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Tuesday, 02 December 2014 18:35

Getting All Hands on Deck to Prevent Crimes Against Animals: Synopsis of the 3rd Annual Animal Abuse Summit in Maryland

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It’s always inspiring to see professionals from a variety of fields coming together to achieve positive results for animals. That’s why I was more than enthused to attend the 3rd Annual Animal Abuse Summit in my community.

Materials from the SummitPresented on November 21, by the Baltimore Animal Abuse Unit in conjunction with the Maryland State’s Attorneys’ Association, an overall theme of the summit was to unite diverse groups and resources behind the goal of stopping animal abuse and neglect within the community. Though the summit had a special focus on animal abuse in Baltimore, it attracted law enforcement, animal control, attorneys, veterinarians, human service professionals, nonprofit groups, and ordinary citizens from far and wide. In a rare occurrence, participants found themselves sitting at the same tables for the entire day, collaborating to solve the problem of animal cruelty and neglect. It is certainly a model that seems worth replicating in other communities around the world. The full agenda can be found here.

The summit, and the animal abuse unit itself, came into fruition after two individuals, Baltimore County Assistant State’s Attorney, Adam Lippe, and paralegal April Doherty (pictured below) recognized a need to dedicate specialized attention toward animal cruelty cases. Doherty’s story can be found here.

Summit organizers Adam Lippe and April Doherty, Baltimore County State’s Attorney’s Office, Animal Abuse UnitMany factors helped contribute to the success of the summit, including collaboration between agencies and organizations and volunteer assistance from local students in assembling materials for distribution to attendees. The summit was enhanced by real life case studies of successful resolution of animal abuse cases, multimedia presentations, a diverse selection of speakers, and engaging summary materials. Some law enforcement participants were able to receive continuing education credit for attendance. And perhaps most enticing of all—the summit and the accompanying materials were free of charge to attendees.

The featured speaker was John Thompson, Interim Executive Director of the National Sheriff’s Association and Co-Chair of the National Coalition On Violence Against Animals.

The summit presented much helpful information and offered some of the following key takeaways:

  1. Everyone has a role to play in fighting animal abuse and increasing compassion in their communities. Everyone includes private citizens, individual animal advocates, animal protection groups, government agencies, veterinarians and human service workers. Each has a unique role in addressing mistreatment of animals, and each can collaborate for the best possible outcome. One of the best ways to stop abuse and neglect is to speak up, lawfully document and notify authorities when there is any suspicion. Some communities may even have specialized hotlines for reporting animal abuse.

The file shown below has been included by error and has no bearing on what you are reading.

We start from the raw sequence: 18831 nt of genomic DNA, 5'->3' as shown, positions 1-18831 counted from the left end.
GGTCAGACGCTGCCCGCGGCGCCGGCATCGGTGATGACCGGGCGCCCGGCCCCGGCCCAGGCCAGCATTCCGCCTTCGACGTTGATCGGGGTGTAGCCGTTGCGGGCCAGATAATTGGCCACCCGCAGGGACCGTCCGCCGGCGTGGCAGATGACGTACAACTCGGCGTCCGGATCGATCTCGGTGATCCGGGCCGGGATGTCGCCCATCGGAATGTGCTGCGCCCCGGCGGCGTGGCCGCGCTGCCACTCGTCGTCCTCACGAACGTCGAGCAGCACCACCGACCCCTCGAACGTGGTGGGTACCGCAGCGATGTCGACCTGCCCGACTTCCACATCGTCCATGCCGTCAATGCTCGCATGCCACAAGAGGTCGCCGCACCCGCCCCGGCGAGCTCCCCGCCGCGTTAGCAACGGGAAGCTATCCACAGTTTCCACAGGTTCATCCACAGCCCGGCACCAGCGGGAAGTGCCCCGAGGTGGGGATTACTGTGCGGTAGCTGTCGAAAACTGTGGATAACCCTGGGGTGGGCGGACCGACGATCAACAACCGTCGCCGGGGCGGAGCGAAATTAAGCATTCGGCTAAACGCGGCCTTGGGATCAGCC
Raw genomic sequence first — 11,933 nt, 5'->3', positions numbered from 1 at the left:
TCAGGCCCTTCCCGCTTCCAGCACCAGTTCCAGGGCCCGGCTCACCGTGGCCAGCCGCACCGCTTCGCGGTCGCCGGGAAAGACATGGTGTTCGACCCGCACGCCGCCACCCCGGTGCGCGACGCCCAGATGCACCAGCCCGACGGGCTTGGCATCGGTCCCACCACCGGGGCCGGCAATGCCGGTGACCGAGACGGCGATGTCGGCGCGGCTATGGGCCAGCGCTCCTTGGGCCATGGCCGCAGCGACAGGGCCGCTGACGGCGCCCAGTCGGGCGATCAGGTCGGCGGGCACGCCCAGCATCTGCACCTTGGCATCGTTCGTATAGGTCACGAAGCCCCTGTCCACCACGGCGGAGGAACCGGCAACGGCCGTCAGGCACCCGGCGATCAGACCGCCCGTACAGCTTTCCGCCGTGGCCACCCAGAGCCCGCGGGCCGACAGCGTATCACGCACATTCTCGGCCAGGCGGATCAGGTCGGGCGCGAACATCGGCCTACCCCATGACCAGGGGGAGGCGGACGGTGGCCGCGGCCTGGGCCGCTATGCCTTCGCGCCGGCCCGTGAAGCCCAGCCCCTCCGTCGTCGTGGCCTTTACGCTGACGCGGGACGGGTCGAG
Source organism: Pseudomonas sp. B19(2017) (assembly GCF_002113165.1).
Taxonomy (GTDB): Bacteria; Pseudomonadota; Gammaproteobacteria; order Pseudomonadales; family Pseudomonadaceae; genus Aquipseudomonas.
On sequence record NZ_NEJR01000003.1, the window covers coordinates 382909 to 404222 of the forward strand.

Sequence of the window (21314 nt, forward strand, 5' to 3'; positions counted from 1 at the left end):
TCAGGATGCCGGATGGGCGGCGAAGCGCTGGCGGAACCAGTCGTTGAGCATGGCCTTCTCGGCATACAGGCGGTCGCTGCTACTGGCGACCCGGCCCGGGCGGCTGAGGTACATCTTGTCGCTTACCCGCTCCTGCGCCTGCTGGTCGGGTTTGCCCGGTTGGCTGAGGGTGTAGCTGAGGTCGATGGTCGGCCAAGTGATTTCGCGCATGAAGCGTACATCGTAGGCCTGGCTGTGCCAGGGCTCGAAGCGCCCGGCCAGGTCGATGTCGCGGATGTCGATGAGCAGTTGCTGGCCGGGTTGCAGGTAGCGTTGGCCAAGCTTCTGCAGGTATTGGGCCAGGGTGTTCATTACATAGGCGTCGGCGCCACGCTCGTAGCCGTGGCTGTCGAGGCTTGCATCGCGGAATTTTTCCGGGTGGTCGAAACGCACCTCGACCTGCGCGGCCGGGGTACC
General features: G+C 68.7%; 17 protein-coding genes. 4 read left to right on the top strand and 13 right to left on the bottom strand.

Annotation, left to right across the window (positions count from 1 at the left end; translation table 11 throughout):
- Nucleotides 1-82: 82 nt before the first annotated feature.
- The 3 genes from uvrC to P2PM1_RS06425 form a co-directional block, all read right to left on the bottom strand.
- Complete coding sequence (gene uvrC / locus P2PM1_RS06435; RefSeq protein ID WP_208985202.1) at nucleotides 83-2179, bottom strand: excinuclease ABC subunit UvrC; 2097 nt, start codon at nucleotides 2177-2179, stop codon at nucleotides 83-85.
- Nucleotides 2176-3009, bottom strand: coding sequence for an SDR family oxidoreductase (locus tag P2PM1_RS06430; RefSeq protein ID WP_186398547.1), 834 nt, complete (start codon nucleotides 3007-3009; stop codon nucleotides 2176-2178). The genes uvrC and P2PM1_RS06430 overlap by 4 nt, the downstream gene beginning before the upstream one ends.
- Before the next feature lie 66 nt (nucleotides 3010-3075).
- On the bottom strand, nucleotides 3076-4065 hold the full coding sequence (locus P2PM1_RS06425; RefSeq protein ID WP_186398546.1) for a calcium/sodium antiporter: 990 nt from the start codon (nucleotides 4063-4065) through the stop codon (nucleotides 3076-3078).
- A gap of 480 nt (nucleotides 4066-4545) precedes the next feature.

2. Crimes against animals are often linked to other violent crimes. Agencies and task forces working to address animal cruelty and other types of violence (e.g., domestic abuse) can obtain a greater amount of information and achieve the best outcomes when working together and communicating with one another. Widening the net of awareness through cross reporting and cross training helps to decrease violence in all its forms.
  3. It helps to learn the law. In the United States, each state has its own set of animal cruelty laws, which are often supplemented by local laws. Knowing which laws apply to animals in individual communities is key to protecting them. State and local laws can typically be found in online government libraries, and may also be available at animal control and protection agencies. (WAN Note: Many animal protection laws exist internationally, as well. As in the U.S., it is helpful for advocates from all backgrounds to become familiar with them).
  4. Education can be the best dose of prevention. No matter what their professional background, everyone can be an educator when it comes to awareness of animal abuse and neglect. Craft the message, and find appropriate places to deliver it!

Representatives from the following additional animal protection organizations provided presentations and resources: Animals and Society Institute, the Animal Welfare Institute, the National Law Enforcement Center on Animal Abuse and the Snyder Foundation for Animals. Additional resources, including some that were discussed at the summit, can be found on their websites. 

Have you heard of or attended similar Summits in your community? We'd love to hear about them—let us know in the comments!


Akisha Townsend Eaton

Akisha is World Animal Net’s senior policy and legal resource advisor. Prior to joining the organization, she served as assistant legislative counsel at the Humane Society of the United States. In addition to her role at World Animal Net, Akisha is a legislative consultant, Associate Fellow at the Oxford Centre for Animal Ethics, and a member of the American Bar Association’s Animal Law Committee. She received her B.A. from Stanford University, and her law degree from Georgetown University.

 

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